Less salt means fewer deaths: new study in New England Journal of Medicine
A team from the University of California, San Francisco, Stanford University Medical Center and Columbia University Medical Center conducted the study. The findings appear January 20 in online publication by the New England Journal of Medicine and also will be reported in the February 18 print issue of the journal.
The team’s results were derived from the Coronary Heart Disease Policy Model, a computer simulation of heart disease among U.S. adults that has been used by researchers to project benefits from public health interventions.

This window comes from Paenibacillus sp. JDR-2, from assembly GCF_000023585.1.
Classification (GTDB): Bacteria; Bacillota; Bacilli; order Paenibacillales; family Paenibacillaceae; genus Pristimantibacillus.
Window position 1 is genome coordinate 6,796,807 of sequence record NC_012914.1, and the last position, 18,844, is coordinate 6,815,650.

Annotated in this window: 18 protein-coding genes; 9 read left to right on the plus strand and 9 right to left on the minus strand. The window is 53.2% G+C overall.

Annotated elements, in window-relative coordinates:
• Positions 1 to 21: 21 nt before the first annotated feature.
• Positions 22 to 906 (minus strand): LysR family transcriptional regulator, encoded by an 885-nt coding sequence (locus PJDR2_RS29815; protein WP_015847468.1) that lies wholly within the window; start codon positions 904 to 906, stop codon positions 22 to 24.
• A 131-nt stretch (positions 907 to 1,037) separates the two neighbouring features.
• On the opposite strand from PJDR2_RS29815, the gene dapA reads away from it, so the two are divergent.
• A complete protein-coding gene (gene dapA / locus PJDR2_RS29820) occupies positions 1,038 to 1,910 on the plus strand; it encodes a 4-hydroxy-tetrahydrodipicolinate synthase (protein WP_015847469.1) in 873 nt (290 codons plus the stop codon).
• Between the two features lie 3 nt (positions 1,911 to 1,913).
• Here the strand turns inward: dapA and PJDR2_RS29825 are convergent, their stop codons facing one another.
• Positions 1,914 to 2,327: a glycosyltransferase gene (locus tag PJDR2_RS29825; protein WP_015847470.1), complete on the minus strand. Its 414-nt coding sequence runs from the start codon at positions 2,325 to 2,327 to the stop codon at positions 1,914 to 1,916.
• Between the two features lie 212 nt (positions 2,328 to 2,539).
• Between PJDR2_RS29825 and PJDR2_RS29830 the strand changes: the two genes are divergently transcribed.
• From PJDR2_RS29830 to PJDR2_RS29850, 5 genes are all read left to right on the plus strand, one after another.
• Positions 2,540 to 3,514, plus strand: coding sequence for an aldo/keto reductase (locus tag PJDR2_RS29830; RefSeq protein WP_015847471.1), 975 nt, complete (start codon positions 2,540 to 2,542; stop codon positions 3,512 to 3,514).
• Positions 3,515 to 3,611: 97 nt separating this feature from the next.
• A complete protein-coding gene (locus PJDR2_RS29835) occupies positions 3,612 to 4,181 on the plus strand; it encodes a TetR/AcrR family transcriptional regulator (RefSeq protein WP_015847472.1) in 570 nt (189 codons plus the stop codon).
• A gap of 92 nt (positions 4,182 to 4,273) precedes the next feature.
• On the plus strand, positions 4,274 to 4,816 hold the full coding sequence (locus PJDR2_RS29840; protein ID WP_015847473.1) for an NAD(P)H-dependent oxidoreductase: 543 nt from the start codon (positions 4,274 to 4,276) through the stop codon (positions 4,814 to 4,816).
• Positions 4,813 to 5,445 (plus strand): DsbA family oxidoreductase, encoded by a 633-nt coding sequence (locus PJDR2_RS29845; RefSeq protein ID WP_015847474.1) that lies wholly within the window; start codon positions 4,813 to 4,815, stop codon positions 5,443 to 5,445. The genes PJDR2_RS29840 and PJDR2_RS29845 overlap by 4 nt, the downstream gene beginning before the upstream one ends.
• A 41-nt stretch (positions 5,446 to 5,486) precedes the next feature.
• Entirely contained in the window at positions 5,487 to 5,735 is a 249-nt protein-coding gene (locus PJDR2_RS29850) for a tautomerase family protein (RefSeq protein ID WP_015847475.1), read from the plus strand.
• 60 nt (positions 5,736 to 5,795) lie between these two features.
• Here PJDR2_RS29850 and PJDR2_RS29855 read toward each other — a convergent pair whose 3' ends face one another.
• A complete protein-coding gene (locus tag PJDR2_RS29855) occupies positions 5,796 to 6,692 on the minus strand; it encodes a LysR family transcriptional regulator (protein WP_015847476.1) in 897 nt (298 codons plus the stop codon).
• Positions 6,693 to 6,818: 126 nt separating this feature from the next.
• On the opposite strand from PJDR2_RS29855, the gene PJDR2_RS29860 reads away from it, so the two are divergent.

“A very modest decrease in the amount of salt, hardly detectable in the taste of food, can have dramatic health benefits for the U.S.,” said Kirsten Bibbins-Domingo, PhD, MD, lead author of the study, UCSF associate professor of medicine and epidemiology and the co-director of the UCSF Center for Vulnerable Populations at San Francisco General Hospital.
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